But I seldom support people in the aggregate.  People gain confidence in groups, and unfortunately this is true even whether the organizing principle is peace and progress or if it is racism, sexism, or homophobia.  So I regard most groups with a great deal of skepticism, especially if they cause, or condone, a lot of harm.  When someone says "to make an omelet, you've got to break some eggs" I am generally opposed unless I am convinced that the short-term pain truly justifies the long-term gain.  This is no longer the case with war, if it ever was.  For the past half-century, the wars that the United States engages in fights have been immoral, of benefit to no one except the Military Industrial Wall Street machine.  As a result, I cannot support the men and women who are waging the wars.  Whether they are are on the front lines doing the killing or enabling it to happen in some supportive role, they are acting  in my name and I want them to stop.

Without these enlisted people, the gears of the war machine might not grind to a halt – after all, we now have private subcontractors and drones to assure that the killing will continue regardless – but it would certainly be less popular and less effective.  Obviously, a mass exodus from the military would require a massive shift in economic priorities -- we'd have to spend more on job creation and education than on weaponry and spying, for example -- but the alternative is not only perpetual war but a ruined economy, a moral quagmire, and a dying planet (the U.S. military is by far the biggest polluter in the world).  The peace dividend, which we've been promised ever since the end of the Vietnam War, is not just the absence of international hostilities, but a re-setting of priorities.
There's only one way to truly support the troops: bring 'em home.

July 11, 2013


GUEST: Kevin Zeese, co-director of It's Our Economy, organizer of the National Occupation of Washington, and co-host of Clearing the FOG radio show, talks about capitalism in crisis.

Is it only me who is insulted by Obama's constant lying? He preached transparency, and is negotiating the Trans-Pacific Partnership trade deal in secret, so that people won't be enraged that he is going back on all his environmental and worker rights promises. 

I think Obama cares less about the truth than any leader we have had in the last few decades. Nixon seems to have lied compulsively, often to get himself out of a jam. But Obama lies with a sort of artistic flair, like he enjoys picking the right words to deceive his audience. Let's not forget that he ran on change, the very thing he was sure he would never deliver. He accurately perceived that the American people were hungry for a leader who actually cared about their issues. He crafted a perfect performance, seemingly without a thought about wether it was true or not. That is what leadership is like in the 21st Century American Empire.

Kevin's work is an inspiration to all those in our society hungry for someone to tell them the truth. We realize full well that in our society of universal deceit, "telling the truth is a revolutionary act." 

July 4, 2013

Right of the People to alter or to abolish

GUEST: Dr. Andrew Ross, professor of social and cultural analysis at New York University and author of Bird on Fire: Lessons from the World’s Least Sustainable City, talks about US debt and the fight for a fair economy. (prerecorded in Rhinebeck)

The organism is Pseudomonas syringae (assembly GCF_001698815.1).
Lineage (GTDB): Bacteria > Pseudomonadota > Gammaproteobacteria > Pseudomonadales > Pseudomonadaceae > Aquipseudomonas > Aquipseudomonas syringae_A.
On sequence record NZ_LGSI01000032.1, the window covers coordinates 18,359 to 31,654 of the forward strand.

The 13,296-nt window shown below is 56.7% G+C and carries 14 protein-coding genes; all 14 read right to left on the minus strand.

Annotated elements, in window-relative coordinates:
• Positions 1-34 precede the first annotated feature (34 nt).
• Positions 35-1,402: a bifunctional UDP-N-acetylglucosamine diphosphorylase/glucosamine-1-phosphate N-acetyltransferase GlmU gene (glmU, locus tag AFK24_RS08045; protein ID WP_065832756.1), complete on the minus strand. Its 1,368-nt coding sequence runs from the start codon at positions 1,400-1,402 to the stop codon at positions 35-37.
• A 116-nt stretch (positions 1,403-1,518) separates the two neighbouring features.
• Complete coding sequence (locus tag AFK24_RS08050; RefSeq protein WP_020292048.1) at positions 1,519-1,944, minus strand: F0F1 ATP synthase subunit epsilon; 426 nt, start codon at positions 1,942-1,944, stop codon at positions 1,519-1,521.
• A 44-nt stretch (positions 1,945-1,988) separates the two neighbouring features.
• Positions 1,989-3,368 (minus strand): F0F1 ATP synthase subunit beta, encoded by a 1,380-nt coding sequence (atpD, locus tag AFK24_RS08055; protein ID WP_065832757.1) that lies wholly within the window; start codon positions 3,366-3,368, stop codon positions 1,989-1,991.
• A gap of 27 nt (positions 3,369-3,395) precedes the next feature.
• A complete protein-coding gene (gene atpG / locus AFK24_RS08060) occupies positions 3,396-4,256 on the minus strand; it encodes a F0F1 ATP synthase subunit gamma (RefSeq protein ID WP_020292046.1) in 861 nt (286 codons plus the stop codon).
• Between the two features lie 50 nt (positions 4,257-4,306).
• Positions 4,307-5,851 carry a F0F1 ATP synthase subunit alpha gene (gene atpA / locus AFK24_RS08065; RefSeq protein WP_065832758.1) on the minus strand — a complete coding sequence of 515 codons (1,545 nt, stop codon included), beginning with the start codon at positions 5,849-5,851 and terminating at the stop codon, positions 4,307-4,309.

The subject of debt works nicely into our July 4th program. Much of US debt is illegitimate in that it was foisted on borrowers without any beneficial social outcome. Dr. Ross separated debt taken on for basic human services like education and healthcare from other types of financial obligations. The government should be paying for these services with our tax dollars, instead of bailing out the big banks, cutting corporate taxes to zero, and fighting wars abroad for US businesses. And the failure of our government to protect the people from the predatory corporations results in the type of "debt slavery" we see today.

"We hold these truths to be self-evident, that all men are created equal, that they are endowed by their Creator with certain unalienable Rights, that among these are Life, Liberty and the pursuit of Happiness. - That to secure these rights, Governments are instituted among Men, deriving their just powers from the consent of the governed, - That whenever any Form of Government becomes destructive of these ends, it is the Right of the People to alter or to abolish it, and to institute new Government, laying its foundation on such principles and organizing its powers in such form, as to them shall seem most likely to effect their Safety and Happiness."

How long will we endure a form of government that has so clearly failed its citizens? We don't have the tyranny of the British Empire to free ourselves from this time. More like the military/industrial/Congressional complex that the last truthful president we had warned us about.

July 1, 2013

The Reality Show

by Howard Winn

Image source: The Village Voice

I find no meaning in popular works about
zombies, human vampires, or extraterrestrial aliens,
nor even the legendary Texan chupacabra –
blood-sucker human flesh eating
monsters of the myths, ancient
and contemporary, even when written
by well-known authors to pander,
or to make the New York Times Best Seller List,
and pay for their next European tour,
not when
we have our very own investment bankers,
our hedge-funders, pyramid schemes,
insider trading, cold-calling predators,
off-shore tax havens, numbered bank accounts,
money-laundering, oligarchs, Russian
and other wise, bought elections
that subvert democracy to boot.
Reality is quite sufficient,
enough to raise the hairs on the back of the neck
in dread and distress.

Most recently Howard Winn had poems and fiction published in The Dalhousie Review, Descant (Canada), Cactus Heart, Main Street Rag, Caduceus, Burning Word,  Pennsylvania Literary Journal. Southern Humanities Review, Cutting Edgz and Borderlands. His B. A. is from Vassar College. His graduate degree is from the Writing Program at Stanford University. His doctoral work was done at New York University. He is a State University of New York faculty member.